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October 22, 2015

More of Harper crimes against Canadians

The Canadian Charger

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When the Harper government cancelled the mandatory long-form census in 2010, it surreptitiously affected the lives of Canadians in many ways, according to Jan Kestle, president of Environics Analytics.

Speaking on a recent edition of the TV Ontario program The Agenda, Ms. Kestle explained why the long-form census is essential.

“We need the long-form census; it's essential not only for business but for good government. There's no other source for social service organizations to understand what's happening in neighbourhoods and to understand poverty, to plan for education, to plan for healthcare, long-term healthcare, ageing and place. These are all very granular local community issues where demographics make a big difference. We will always strive in the statistical community and the business community to do the best with what we have but the long-form census as a mandatory program is essential for us to provide the best quality data.”

Environics Analytics is one of many companies which provides information for banks, insurance companies, telecoms, retail organizations and social service organizations.

Ms. Kestle said that when the long-form census was mandatory it was a statistically balanced survey that gave detailed information for small areas such as a neighbourhood of a couple of hundred households and it was the only source of quality information at that spacial scale.

It's data about those neighbourhoods from the long-form census that municipalities, social service organizations, and boards of education would all rely. With no long-form census for 2011, Ms. Kestle said her company created and continues to created demographic estimates for the current year, which are then used to provide things such as new advertising campaigns and new education programs.

“We as a company tried to create a surrogate for the census we're missing and we called it Census Plus. We don't mean by any stretch of the imagination that it is as good as the census. We have a staff of 100 people...We used substitute products for the 2011 census for neighbourhood demographics and we needed to do that because it creates a space for all the other work we do in building our prism segmentation system. In building our current demographic, one of key things of methodology was to take advantage of past trends using good solid census data from 2001 and 2006; looking at the relationship between the short-form and the long-form in 2006 and seeing what that meant (for demographics) in 2011.”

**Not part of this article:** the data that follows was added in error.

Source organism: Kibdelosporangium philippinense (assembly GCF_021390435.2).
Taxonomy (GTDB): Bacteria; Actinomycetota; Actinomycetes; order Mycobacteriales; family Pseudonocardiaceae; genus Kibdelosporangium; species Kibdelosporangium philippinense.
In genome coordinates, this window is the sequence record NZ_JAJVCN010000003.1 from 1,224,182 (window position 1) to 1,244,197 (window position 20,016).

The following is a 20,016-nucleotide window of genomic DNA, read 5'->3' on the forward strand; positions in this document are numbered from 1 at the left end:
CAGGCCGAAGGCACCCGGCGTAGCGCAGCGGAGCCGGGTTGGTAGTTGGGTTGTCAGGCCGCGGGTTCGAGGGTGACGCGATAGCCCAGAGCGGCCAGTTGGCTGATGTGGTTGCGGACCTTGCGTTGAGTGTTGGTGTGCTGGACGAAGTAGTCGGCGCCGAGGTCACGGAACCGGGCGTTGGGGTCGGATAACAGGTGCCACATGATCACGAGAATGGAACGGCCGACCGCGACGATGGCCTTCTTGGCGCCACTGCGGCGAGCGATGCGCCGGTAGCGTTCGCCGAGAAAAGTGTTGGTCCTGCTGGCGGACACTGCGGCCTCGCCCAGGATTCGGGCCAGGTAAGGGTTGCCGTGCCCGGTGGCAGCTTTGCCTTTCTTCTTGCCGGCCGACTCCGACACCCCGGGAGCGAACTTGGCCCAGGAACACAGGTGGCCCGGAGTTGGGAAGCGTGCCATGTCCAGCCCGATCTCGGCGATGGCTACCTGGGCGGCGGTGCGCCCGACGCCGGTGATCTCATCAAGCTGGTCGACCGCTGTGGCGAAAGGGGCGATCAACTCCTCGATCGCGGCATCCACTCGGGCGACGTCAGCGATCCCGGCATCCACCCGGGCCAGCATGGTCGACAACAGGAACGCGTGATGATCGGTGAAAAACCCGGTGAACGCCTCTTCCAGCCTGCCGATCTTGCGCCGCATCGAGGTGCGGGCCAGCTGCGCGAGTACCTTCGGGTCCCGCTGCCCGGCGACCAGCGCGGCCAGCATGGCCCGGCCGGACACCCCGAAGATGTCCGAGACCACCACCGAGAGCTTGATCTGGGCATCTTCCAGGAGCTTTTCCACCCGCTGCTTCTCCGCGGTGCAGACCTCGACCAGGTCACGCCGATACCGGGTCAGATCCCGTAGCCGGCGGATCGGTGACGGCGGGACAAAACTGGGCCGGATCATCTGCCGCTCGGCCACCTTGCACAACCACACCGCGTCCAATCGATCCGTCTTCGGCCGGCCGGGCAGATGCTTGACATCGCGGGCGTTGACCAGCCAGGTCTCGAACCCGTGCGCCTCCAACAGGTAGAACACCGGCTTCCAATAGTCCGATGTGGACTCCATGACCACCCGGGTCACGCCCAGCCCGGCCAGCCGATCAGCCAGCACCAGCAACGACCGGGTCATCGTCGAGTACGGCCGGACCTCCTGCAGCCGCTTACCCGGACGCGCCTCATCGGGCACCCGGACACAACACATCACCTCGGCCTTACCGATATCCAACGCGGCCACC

Difficult though this process may be, Ms. Kestle said that as time goes on it's going to be harder and harder. From a marketing point of view alone, she said consumers want brands to know them and the business community needs solid census data in order for firms like hers to create data about consumers. Other information sources are not as good.

“You can get information from social media but they don't often know the basics about my income, socioeconomic status, whether I'm a mother or a grandmother, so firms use those kinds of data and the census has been traditionally the way those data are aggregated for some government and business use in Canada.”

Although this era of big data is providing a great opportunity to understand populations and understand consumers, Ms. Kestle said census data is needed too, as a basis to make the other data meaningful.

“We combine social data and transactional data and loyalty program data with good quality census data. It's like census data is the denominator. It grounds us; it enables us to look at whether that's a good thing or a bad thing for a brand or whether that's a good thing or a bad thing for a hospital. So the census is what allows us to use other data in a normative context and make other data useful to all kinds of communities.”

At this point Mr. Paikin explained what he felt was the Harper government's position on this – and most other – issues.

“So his (Mr. Harper's) type of conservatism is that if the private sector can do something as well as and cheaper than the government, then let them. So part of the motive was: let's get the government out of this business and let the private sector do it.”

Ms. Kestle said it didn't really happen because private companies like hers can't do it as well.

“We did it as well as we could after 2011, but one of the key things to do with methodology was to take advantage of past data.”

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